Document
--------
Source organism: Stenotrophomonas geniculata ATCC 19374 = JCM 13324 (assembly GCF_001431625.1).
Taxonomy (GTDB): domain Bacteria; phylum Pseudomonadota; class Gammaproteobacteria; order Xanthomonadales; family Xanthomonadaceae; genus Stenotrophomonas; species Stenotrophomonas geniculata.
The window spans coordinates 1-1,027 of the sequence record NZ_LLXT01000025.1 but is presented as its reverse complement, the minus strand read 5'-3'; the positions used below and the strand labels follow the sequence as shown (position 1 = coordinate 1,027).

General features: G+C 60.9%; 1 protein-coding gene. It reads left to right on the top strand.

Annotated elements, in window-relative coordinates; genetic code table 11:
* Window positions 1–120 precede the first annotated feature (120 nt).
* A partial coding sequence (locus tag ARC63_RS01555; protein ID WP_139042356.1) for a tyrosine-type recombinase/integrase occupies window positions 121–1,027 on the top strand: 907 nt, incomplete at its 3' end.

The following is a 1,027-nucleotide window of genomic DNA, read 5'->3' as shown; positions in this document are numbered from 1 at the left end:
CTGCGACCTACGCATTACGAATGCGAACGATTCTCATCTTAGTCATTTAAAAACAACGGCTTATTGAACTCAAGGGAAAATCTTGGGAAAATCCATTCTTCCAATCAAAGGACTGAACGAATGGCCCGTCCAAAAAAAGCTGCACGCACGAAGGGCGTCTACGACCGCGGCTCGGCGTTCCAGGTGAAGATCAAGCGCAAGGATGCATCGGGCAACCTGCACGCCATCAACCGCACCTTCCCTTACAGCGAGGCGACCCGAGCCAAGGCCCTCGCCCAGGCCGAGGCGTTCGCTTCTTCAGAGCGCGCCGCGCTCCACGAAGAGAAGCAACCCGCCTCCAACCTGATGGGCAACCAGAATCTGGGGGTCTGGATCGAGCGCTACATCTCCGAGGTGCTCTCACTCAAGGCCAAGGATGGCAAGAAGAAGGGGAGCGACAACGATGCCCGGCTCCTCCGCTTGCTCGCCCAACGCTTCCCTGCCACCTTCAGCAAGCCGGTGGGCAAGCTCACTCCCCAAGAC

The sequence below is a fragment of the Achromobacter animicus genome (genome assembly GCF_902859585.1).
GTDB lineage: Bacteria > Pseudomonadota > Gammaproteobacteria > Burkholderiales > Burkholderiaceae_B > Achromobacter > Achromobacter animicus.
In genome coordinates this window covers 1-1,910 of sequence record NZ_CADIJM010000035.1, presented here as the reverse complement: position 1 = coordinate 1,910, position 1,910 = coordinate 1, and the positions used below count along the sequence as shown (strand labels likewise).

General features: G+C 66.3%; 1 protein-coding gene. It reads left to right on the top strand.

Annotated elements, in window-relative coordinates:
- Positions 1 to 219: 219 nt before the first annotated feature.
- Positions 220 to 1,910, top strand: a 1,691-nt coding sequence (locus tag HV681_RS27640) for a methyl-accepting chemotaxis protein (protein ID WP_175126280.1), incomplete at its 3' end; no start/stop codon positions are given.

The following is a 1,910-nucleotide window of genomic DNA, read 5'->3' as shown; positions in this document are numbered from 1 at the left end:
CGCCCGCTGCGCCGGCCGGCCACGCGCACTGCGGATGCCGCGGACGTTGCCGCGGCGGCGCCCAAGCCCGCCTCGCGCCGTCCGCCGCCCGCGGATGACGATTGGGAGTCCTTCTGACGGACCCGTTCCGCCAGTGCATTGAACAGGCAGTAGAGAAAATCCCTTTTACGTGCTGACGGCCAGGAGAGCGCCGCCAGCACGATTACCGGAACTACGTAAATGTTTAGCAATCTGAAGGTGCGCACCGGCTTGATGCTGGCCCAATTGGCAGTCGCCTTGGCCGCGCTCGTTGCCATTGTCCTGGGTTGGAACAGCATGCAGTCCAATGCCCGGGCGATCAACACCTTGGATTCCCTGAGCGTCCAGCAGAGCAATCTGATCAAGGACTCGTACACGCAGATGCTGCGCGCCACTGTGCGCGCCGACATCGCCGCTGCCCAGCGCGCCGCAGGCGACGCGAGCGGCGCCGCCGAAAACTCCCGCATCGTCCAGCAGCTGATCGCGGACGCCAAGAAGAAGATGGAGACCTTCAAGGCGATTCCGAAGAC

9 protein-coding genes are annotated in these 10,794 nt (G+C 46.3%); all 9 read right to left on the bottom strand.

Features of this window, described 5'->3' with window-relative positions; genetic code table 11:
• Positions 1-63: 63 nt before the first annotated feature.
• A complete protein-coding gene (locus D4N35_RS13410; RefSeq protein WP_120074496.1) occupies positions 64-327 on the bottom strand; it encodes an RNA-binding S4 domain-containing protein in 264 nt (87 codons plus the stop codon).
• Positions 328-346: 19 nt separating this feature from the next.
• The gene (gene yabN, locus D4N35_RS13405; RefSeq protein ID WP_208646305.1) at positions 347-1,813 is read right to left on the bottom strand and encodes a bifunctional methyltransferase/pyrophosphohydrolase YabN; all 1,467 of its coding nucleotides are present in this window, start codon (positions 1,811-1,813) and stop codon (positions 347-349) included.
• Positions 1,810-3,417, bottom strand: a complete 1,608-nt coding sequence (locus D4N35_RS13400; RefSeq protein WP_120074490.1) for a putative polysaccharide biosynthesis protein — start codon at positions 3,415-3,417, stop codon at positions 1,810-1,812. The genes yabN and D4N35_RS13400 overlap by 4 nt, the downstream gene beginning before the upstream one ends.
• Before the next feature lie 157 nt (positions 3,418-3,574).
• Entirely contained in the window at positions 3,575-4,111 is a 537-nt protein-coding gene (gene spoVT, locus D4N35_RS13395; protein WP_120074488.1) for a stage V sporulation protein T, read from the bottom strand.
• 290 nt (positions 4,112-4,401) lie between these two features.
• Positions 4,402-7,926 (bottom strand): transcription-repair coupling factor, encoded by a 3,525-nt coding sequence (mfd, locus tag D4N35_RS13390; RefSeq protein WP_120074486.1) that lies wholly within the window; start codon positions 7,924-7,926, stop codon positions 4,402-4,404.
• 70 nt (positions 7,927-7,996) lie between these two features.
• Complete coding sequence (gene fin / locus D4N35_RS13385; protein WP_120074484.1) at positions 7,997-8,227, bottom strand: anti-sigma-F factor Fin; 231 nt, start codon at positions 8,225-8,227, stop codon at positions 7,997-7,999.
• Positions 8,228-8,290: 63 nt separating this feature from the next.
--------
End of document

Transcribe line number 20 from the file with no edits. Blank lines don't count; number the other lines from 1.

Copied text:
Features of this window, described 5'->3' with window-relative positions; genetic code table 11: